Of the 614 bones with otitis media, 47 (30 cases) with chronic otitis media and 35 (21 cases) with purulent otitis media were selected for this study. Subjects with a history of acoustic trauma, head trauma, ototoxic drugs, cholesteatoma, otosclerosis, otological surgery, leukemia, and other otological or systemic diseases affecting the labyrinth were excluded. Chronic otitis media was defined as inflammation of the middle ear cleft with pathological changes including granulation tissue, cholesterol granuloma, bony changes, fibrosis, and tympano-sclerosis. Purulent otitis media was defined as inflammation with purulent effusion and edematous subepithelial spaces infiltrated with inflammatory cells, mainly polymorphonuclear leukocytes. Inflammation limited to the area of scala tympani adjacent to the round window membrane and cochlear aqueduct area was classified as localized, while inflammatory changes throughout the labyrinth were classified as generalized. Patterns of labyrinthine inflammation were classified as localized purulent, localized serous, generalized seropurulent, or generalized serous.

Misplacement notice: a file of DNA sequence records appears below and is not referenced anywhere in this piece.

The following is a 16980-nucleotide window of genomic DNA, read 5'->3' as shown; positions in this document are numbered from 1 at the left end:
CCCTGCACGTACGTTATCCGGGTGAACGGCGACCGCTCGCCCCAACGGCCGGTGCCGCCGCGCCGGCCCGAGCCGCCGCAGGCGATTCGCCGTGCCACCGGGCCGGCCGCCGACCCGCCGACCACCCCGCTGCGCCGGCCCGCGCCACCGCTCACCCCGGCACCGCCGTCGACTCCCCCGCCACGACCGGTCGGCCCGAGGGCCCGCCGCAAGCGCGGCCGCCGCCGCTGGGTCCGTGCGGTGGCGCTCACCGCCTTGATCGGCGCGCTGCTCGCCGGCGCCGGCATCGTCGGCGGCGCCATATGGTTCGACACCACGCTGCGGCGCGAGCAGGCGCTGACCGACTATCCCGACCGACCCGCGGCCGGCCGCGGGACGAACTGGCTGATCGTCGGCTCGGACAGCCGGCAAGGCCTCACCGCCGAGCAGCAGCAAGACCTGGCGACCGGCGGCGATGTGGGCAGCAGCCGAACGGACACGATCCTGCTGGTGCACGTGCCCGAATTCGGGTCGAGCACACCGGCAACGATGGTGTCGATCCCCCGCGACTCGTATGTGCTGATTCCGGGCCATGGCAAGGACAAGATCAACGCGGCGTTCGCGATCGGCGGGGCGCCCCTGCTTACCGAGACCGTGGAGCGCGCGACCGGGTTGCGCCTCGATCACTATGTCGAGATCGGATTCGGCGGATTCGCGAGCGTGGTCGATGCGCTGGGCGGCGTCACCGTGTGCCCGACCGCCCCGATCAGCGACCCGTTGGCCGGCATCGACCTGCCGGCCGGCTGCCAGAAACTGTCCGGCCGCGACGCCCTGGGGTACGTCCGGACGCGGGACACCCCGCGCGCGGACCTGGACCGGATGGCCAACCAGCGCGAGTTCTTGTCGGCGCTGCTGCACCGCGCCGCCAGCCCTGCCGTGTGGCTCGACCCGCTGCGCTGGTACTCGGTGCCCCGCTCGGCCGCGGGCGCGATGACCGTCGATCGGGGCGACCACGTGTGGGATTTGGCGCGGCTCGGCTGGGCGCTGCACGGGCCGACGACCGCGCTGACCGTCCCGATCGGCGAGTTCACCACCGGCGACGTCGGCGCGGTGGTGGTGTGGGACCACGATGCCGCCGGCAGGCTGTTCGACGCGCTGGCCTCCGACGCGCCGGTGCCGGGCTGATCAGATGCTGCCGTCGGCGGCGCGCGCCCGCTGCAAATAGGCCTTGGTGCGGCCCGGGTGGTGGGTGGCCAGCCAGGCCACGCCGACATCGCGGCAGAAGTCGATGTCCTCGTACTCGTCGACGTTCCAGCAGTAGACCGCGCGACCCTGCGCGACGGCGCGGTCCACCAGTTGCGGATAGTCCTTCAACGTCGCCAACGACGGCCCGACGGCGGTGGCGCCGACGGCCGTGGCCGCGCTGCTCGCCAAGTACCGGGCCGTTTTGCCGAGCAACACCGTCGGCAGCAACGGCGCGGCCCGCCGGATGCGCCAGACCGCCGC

Temporal bones clearly showing these labyrinthine inflammatory changes were further studied for inner ear pathology in basal, middle, and apical cochlear turns. The following parameters were assessed: 1) OHC loss, 2) IHC loss, 3) changes in stria vascularis area, and 4) changes in spiral ligament area. All inner ear findings were compared to age-matched controls. Morphometric measurements were made for areas of spiral ligament and stria vascularis. The calculations were made in all turns of the cochlea at mid-modiolar level and two adjacent sections. The image was obtained with a charge-coupled device camera that was connected to a personal computer. The calibrated image was acquired at an original magnification of ×4 for spiral ligament and ×20 for the stria vascularis. The areas of spiral ligament and stria vascularis were quantified by determining areas of their cut surfaces with the aid of a computer. Measurements were made using commercially available image analysis software (Image-Pro Plus, version 3.0, Media Cybernetics, Silver Springs MD, USA). Any observed cystic-like structures in the stria vascularis were excluded from the total area of the stria vascularis. OHCs and IHCs were investigated under light microscopy at the magnification of ×100 and loss of hair cells was calculated for each temporal bone in a section-wise manner. Percentage of hair cell loss was evaluated using the following formula: % of hair cell loss (OHC or IHC) = the number of absent hair cells/the total number of hair cells possible in that turn × 100.